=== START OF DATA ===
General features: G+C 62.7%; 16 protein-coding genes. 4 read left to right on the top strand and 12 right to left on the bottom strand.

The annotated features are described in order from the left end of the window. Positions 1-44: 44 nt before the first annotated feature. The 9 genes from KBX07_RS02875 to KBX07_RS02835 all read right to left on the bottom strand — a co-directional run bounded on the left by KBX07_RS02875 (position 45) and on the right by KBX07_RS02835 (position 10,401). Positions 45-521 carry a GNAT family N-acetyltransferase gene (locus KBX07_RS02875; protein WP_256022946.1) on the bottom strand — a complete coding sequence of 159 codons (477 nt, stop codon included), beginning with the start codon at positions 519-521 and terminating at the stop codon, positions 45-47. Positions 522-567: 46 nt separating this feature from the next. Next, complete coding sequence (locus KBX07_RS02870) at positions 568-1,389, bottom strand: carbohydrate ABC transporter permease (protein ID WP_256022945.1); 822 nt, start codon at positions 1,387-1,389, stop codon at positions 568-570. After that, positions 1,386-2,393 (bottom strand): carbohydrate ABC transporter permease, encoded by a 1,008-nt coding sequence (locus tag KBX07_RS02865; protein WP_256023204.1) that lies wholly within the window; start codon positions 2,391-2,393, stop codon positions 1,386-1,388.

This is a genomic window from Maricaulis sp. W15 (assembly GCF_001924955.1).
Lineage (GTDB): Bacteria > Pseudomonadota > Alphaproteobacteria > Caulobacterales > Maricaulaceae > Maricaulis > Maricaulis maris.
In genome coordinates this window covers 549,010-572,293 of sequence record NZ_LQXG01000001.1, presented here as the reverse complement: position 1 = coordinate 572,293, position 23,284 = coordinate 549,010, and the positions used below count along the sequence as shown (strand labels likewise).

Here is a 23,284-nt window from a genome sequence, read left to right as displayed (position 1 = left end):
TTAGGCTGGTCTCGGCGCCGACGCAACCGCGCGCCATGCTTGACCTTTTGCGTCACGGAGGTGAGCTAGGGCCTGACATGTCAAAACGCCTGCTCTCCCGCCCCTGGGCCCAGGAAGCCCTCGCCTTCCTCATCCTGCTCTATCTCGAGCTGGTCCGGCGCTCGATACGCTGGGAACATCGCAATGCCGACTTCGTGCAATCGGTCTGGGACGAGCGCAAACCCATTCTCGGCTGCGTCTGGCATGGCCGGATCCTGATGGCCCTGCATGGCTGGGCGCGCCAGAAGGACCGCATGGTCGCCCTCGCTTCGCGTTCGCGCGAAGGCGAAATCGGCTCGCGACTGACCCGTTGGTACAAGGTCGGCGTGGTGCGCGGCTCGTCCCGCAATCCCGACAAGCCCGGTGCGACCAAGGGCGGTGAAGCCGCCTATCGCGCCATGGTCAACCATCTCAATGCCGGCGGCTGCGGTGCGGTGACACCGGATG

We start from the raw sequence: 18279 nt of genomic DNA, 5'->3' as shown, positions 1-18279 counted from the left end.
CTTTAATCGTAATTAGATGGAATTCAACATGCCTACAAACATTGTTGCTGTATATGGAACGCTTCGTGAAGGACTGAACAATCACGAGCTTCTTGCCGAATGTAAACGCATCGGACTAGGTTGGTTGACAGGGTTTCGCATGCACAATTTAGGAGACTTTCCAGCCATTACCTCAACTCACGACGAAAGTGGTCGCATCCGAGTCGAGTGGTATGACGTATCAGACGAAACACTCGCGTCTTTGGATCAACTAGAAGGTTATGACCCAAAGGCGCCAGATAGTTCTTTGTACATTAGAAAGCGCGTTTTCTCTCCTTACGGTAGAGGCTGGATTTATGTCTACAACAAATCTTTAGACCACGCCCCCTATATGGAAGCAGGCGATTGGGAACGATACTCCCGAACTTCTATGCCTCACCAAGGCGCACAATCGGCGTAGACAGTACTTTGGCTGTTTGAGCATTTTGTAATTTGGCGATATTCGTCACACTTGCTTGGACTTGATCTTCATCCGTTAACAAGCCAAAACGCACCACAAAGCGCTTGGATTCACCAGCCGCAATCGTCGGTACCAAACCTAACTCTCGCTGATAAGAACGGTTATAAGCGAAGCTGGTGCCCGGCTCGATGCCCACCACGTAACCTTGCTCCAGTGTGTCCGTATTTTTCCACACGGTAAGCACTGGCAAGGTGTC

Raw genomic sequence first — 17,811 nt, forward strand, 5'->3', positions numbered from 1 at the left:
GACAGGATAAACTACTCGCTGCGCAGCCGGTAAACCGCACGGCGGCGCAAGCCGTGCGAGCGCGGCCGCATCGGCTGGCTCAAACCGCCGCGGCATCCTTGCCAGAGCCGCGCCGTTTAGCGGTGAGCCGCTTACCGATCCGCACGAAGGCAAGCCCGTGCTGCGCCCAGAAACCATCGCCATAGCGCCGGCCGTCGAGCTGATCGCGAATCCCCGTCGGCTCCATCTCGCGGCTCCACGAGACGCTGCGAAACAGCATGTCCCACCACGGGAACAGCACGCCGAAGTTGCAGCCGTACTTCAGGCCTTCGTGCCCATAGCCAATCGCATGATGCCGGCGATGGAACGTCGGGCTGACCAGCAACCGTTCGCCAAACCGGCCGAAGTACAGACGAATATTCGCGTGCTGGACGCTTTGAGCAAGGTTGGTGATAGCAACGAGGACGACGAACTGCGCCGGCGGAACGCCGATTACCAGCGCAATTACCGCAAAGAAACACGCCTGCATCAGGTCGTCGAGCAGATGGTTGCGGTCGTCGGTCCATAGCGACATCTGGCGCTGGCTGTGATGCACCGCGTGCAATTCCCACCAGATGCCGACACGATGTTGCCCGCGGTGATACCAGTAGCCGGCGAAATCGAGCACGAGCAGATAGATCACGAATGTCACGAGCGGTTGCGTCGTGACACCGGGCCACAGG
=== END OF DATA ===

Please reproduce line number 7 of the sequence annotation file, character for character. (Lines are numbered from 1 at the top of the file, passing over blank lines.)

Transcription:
TTAGGCTGGTCTCGGCGCCGACGCAACCGCGCGCCATGCTTGACCTTTTGCGTCACGGAGGTGAGCTAGGGCCTGACATGTCAAAACGCCTGCTCTCCCGCCCCTGGGCCCAGGAAGCCCTCGCCTTCCTCATCCTGCTCTATCTCGAGCTGGTCCGGCGCTCGATACGCTGGGAACATCGCAATGCCGACTTCGTGCAATCGGTCTGGGACGAGCGCAAACCCATTCTCGGCTGCGTCTGGCATGGCCGGATCCTGATGGCCCTGCATGGCTGGGCGCGCCAGAAGGACCGCATGGTCGCCCTCGCTTCGCGTTCGCGCGAAGGCGAAATCGGCTCGCGACTGACCCGTTGGTACAAGGTCGGCGTGGTGCGCGGCTCGTCCCGCAATCCCGACAAGCCCGGTGCGACCAAGGGCGGTGAAGCCGCCTATCGCGCCATGGTCAACCATCTCAATGCCGGCGGCTGCGGTGCGGTGACACCGGATG